Scientists think "zombie deer disease" could spread to people, which is terrifying
We’ve always feared the possibility of a zombie apocalypse, but could it become a reality? Some scientists worry that an illness known as “zombie deer disease” could begin infecting people.
Chronic wasting disease (CWD), an illness caused by proteins known as prions, has been infecting deer since the 1950s, when the first case was discovered in Colorado. Its nickname, “zombie deer disease,” comes from the fact that infected animals lose weight, have trouble walking, and develop vacant stares, making them look like the undead. CWD is similar to mad cow disease in the way it causes the brains and spinal cords of animals to waste away until the animal eventually dies. As of January, cases of CWD had been discovered in deer, moose, and elk populations in 22 states and two Canadian provinces.
No human cases of chronic wasting disease have ever been reported. But researchers at the Canadian Food Inspection Agency found that three out of five macaques — monkeys who are genetically similar to humans — contracted the illness after eating contaminated venison. As a result, the Health Products and Food Branch of Canada wrote that “the most prudent approach is to consider that CWD has the potential to infect humans” in an April 2017 report.
But before you start preparing for the deer zombie apocalypse, you should know that macaques who contracted the illness ate a lot of venison. The infected monkeys each spent a period of three years eating five kilograms of meat. That’s about equal to a human eating a seven-ounce steak every month. And even though the monkeys were infected with CWD, there’s no guarantee the disease would behave the same way in humans.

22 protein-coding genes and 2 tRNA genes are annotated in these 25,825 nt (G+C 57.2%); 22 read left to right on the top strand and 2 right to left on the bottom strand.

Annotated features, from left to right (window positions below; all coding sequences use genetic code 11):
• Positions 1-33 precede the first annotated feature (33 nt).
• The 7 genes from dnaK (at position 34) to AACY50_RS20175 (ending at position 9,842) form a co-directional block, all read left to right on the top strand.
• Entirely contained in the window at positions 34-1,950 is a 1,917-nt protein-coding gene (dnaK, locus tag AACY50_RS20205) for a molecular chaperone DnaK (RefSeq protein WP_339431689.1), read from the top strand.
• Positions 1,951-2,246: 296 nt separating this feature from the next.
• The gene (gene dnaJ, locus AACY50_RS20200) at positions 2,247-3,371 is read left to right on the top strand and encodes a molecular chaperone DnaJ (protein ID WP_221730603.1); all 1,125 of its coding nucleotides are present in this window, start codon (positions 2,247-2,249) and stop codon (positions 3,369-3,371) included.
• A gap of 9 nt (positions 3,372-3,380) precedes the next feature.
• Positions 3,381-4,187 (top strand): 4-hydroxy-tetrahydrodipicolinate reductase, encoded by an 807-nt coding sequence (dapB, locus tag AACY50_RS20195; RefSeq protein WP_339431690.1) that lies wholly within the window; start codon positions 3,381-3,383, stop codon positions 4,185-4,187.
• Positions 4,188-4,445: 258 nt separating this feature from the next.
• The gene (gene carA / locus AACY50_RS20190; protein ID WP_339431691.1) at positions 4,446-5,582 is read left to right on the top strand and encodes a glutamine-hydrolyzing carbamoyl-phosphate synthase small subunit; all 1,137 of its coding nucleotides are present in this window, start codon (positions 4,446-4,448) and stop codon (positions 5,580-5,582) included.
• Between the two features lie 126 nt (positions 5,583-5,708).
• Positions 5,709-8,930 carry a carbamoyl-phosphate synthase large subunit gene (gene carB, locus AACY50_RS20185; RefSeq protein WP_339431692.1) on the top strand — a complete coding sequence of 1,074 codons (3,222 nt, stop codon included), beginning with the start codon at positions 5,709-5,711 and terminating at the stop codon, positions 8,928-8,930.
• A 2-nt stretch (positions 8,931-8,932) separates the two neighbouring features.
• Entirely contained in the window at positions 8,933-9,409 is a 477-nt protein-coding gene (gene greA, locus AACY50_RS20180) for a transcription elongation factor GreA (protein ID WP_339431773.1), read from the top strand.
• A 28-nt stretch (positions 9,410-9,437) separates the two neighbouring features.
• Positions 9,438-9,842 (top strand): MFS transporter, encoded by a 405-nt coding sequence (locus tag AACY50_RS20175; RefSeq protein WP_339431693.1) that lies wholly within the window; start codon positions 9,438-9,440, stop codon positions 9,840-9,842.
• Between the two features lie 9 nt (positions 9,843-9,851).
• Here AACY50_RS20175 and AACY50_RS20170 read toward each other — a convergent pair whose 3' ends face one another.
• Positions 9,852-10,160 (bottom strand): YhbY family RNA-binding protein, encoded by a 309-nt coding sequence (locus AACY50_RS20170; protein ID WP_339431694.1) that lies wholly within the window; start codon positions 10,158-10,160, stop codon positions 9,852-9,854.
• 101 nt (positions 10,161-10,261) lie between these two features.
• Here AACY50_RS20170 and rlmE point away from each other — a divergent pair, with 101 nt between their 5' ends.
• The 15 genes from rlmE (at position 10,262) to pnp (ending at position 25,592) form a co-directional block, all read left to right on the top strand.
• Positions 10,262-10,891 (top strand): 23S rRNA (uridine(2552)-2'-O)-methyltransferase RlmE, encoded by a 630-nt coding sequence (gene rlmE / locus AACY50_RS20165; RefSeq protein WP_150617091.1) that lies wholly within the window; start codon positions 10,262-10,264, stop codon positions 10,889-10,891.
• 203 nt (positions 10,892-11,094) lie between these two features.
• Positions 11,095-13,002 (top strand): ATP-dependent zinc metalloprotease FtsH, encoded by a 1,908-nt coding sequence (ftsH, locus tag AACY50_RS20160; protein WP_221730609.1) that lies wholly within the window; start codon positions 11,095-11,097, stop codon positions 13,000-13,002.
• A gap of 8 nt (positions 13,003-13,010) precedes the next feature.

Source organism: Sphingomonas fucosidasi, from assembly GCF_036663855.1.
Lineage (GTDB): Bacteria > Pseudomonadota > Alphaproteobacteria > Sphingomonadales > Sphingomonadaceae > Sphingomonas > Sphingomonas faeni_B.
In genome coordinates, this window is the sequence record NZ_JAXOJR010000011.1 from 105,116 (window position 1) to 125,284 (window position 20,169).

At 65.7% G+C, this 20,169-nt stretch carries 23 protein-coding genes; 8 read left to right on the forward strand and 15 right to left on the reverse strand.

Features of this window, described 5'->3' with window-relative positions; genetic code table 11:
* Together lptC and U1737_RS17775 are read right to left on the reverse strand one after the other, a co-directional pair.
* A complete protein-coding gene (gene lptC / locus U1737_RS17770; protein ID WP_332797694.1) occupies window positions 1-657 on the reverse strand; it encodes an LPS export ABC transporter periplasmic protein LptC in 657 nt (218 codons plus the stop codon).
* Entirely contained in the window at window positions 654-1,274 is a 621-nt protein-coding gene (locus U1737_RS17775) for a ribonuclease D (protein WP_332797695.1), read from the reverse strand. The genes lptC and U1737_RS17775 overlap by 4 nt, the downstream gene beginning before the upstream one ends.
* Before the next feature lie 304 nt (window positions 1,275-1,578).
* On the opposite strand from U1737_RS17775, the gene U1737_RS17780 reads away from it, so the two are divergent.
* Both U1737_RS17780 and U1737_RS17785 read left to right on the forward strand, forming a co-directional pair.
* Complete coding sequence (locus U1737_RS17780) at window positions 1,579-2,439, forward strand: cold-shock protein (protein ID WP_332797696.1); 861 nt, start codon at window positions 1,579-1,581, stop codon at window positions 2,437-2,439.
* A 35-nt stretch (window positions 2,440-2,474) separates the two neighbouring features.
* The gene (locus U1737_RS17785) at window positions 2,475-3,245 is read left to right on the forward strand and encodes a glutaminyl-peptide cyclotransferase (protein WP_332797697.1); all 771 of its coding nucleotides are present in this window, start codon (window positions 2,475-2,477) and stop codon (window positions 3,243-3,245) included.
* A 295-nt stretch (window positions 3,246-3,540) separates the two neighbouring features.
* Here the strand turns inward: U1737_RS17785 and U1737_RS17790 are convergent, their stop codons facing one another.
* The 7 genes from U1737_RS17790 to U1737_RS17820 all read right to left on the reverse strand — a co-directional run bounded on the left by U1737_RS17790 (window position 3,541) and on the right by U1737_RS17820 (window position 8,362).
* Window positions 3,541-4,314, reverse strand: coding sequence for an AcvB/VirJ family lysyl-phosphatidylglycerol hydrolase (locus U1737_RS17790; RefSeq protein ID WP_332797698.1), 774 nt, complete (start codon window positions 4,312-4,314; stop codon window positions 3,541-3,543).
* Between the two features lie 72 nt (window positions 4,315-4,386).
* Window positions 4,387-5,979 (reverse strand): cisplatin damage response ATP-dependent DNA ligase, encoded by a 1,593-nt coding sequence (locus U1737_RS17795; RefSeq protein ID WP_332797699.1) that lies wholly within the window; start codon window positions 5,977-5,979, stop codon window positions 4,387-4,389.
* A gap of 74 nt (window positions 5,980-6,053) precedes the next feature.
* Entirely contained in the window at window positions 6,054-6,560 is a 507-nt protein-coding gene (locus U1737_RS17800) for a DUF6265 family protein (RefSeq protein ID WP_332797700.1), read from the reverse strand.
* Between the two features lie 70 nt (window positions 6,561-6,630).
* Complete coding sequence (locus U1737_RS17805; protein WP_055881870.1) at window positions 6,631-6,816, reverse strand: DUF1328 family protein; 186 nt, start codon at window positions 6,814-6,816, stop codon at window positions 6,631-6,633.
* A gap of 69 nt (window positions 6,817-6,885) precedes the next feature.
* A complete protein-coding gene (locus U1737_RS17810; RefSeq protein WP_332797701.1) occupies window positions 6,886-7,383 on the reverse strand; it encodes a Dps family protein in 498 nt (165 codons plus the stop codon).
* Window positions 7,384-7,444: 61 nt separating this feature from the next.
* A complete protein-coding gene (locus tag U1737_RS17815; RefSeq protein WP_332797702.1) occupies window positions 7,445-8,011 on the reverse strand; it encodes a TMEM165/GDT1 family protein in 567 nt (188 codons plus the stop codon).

Basically, there is no solid evidence that humans can contract CWD, but it’s best to err on the side of caution. If you’re a hunter, the Centers for Disease Control and Prevention recommends that you don’t consume animals that were dead when you found them or that were acting zombie-like. Always wear gloves when handling deer meat, try to avoid coming in contact with deer’s brains and spinal cords, and consider having your meat tested for CWD.
The prospect of getting “zombie deer disease” is terrifying. But luckily, unless you regularly enjoy venison steaks, CWD shouldn’t be among the health risks that keep you up at night. Stay safe, everyone.